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Historical Dictionary of Middle Eastern Cinema


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About the Author

Terri Ginsberg is a director at the International Council for Middle East Studies in Washington, D.C. She is the editor of a special issue on media and film of the International Journal of Contemporary Iraqi Studies, and the author of Holocaust Film: The Political Aesthetics of Ideology. Chris Lippard is assistant professor of Film Studies and director of Graduate Studies in Film at the University of Utah. He has published work on Abbas Kiarostami, Derek Jarman, Dennis Potter, F. W. Murnau, and Jorge Sanjines. With contributions from: Farshad Aminian (Florida Gulf Coast University) Savas Arslan (Bahcesehir University) Sandra Carter (Penn State University) Anne Ciecko (University of Massachusetts-Amherst) Gayatri Devi (Lock Haven University of Pennsylvania) Iman Hamam (American University in Cairo) Helga Tawil-Souri (New York University) Mark Westmoreland (American University in Cairo)


Ginsberg (Holocaust Film) and Lippard (By Angels Driven), along with eight distinguished field scholars, provide the foremost subject dictionary, intended to support deeper inquiry into Middle Eastern filmmakers' representation of culture, history, and self. Entries cover films, figures, production companies, cinematic concepts, and key terms relevant to the various nations positioned between Morocco and the United Arab Emirates. However, among the 500 alphabetized entries are also productions made by exiled or otherwise politically dispersed Middle Easterners. While acknowledging North American and European filmic depictions, the authors devote less time to these outsider interpretations. Instead, the multiparagraph, fully cross-referenced entries offer specifics on whether profiled films were intended for domestic or international audiences, and consideration is given to how these particulars impact characterization and self-depiction. The entries are bookended by a chronology, dating the inception of Middle Eastern cinema to 1896 Lumiere screenings in Egypt, and a 51-page film list, organized by country. A 31-page further reading list rounds out the work. BOTTOM LINE While it extends well beyond the chronological boundaries of Lina Khatib's Filming the Modern Middle East, this is still a fitting complement. Recommended for collections serving Middle Eastern-focused studies and film studies. * Library Journal *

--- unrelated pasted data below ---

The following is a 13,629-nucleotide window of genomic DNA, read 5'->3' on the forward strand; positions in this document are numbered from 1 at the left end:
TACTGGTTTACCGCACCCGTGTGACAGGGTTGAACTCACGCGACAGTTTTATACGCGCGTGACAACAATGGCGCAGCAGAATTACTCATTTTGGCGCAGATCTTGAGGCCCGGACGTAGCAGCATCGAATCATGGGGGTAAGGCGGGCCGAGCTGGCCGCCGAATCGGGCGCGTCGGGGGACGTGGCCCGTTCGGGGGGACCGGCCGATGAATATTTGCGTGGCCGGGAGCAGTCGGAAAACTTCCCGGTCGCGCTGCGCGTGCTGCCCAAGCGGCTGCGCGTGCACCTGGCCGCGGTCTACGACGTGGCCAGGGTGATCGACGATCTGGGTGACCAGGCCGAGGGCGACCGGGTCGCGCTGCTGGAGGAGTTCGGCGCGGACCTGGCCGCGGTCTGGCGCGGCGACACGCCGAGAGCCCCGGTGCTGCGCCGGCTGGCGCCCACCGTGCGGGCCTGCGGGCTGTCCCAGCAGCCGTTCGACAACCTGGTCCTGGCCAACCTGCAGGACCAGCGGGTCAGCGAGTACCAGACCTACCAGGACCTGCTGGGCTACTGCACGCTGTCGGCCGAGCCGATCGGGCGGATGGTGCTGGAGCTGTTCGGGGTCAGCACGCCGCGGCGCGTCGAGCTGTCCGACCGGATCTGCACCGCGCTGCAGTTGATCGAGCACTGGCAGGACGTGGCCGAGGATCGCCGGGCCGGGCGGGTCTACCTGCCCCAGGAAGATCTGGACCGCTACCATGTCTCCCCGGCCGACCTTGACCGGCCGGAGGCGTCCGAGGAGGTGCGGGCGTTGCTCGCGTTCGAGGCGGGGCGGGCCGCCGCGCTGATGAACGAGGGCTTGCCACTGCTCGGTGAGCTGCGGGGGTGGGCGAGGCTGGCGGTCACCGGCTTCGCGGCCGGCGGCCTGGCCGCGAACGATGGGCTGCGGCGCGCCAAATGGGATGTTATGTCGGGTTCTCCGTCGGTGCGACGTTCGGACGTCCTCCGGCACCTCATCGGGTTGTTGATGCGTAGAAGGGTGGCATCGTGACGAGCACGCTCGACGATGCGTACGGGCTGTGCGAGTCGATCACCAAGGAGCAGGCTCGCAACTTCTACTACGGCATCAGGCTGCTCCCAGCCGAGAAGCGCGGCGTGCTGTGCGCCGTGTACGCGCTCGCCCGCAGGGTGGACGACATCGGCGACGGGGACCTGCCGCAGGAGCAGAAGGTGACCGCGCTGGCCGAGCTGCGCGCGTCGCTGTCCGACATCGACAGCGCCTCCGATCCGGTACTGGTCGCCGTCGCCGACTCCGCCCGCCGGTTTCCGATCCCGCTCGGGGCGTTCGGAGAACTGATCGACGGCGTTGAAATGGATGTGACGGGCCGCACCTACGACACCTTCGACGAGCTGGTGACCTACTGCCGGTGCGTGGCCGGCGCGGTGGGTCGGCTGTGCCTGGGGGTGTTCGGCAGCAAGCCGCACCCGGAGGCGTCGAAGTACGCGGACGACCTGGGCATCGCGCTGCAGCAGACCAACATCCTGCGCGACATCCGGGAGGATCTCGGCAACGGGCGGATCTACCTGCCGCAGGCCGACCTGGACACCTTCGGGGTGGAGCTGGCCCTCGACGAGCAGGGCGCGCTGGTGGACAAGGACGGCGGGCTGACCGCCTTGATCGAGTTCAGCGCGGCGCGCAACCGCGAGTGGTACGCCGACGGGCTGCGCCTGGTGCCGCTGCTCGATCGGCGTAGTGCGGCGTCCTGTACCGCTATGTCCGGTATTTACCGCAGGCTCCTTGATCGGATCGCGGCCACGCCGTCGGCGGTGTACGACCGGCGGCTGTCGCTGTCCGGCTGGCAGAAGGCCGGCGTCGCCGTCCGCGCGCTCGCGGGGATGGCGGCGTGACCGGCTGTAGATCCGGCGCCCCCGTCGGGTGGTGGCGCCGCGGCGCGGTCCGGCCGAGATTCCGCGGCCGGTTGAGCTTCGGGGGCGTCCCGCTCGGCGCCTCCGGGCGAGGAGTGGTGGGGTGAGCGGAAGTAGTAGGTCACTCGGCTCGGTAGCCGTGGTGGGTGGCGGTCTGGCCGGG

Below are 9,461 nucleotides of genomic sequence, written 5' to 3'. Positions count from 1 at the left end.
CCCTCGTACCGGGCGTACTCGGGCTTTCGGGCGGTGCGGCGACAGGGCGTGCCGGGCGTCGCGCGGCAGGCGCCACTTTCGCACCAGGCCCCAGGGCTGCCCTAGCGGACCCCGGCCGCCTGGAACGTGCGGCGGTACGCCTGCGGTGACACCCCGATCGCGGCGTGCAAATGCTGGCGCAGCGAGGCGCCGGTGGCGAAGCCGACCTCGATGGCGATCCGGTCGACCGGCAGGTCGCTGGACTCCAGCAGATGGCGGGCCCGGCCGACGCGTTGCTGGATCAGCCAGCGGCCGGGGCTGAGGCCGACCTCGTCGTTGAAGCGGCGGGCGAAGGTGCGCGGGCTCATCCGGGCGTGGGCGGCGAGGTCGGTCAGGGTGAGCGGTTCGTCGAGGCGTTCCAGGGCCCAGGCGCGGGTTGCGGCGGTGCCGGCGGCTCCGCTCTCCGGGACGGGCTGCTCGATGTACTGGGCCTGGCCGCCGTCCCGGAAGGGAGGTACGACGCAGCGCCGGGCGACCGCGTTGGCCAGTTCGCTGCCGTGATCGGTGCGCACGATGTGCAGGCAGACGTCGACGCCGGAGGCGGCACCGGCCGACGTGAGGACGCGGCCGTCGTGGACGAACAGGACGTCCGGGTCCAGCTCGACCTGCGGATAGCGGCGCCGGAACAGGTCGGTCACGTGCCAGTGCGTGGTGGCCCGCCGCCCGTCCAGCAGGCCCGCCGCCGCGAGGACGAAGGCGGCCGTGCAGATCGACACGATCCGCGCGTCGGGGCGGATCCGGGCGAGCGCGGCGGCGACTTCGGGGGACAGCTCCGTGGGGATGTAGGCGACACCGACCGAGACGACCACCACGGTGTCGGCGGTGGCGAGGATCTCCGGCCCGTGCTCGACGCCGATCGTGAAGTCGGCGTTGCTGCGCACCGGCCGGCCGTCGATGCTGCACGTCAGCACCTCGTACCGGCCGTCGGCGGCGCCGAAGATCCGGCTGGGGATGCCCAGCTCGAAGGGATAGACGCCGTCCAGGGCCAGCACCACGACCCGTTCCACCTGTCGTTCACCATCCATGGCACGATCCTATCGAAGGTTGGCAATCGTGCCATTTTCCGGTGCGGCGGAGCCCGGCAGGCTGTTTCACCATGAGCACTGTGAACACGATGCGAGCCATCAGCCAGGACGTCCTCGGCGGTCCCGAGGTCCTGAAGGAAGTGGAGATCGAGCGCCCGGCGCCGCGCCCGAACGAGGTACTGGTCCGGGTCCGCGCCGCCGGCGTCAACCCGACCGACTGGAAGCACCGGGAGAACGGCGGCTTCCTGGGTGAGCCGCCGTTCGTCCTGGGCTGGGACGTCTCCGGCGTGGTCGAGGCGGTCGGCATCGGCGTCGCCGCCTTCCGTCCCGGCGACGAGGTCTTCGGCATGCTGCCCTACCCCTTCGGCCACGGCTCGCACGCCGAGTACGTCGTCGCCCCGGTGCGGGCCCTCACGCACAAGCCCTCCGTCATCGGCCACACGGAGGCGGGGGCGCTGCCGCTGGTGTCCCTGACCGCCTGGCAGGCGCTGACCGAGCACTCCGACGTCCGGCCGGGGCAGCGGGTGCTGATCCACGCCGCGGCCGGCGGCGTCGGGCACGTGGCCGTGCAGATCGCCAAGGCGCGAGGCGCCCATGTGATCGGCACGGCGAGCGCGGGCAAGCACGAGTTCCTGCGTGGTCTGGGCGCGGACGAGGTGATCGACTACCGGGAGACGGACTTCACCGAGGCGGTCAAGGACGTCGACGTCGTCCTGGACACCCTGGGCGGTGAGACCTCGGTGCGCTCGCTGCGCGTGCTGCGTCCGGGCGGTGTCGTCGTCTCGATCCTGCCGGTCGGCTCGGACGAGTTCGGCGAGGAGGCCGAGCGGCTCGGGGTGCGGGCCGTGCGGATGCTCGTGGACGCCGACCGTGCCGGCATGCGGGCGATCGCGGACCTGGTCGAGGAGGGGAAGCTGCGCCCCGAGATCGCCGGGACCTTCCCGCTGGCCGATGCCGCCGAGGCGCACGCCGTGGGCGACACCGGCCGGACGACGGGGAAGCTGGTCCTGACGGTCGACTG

This work by Ginsberg (International Council for Middle East Studies) and Lippard (Univ. of Utah) will be a necessary purchase for most academic and large public libraries because it is the first English-language dictionary published on Middle Eastern cinema as a whole....This new historical dictionary opens with a valuable chronology, covering 1896-2009, and dealing with outstanding cinematic events in the region. Key sociopolitical events are also mentioned, to provide context. Following a brief but helpful introduction, the body of the dictionary provides A-Z entries on significant films, filmmakers, stars, and topics of concern. These topics include but are not limited to film schools, festivals, centers, organizations, movements, genres and types of film (e.g., Beur cinema), themes (e.g., women, Islam), and historical summaries of national cinemas under the nation's name. This volume offers pioneering coverage of Saudi Arabia and the United Arab Emirates, and provides references for their nascent cinematic developments. It is blessed with a substantial and valuable filmography and bibliography, the latter classified into general works and then into works by nation; it covers both journal articles and books....This is an excellent buy and should see heavy use in libraries. Essential. * CHOICE *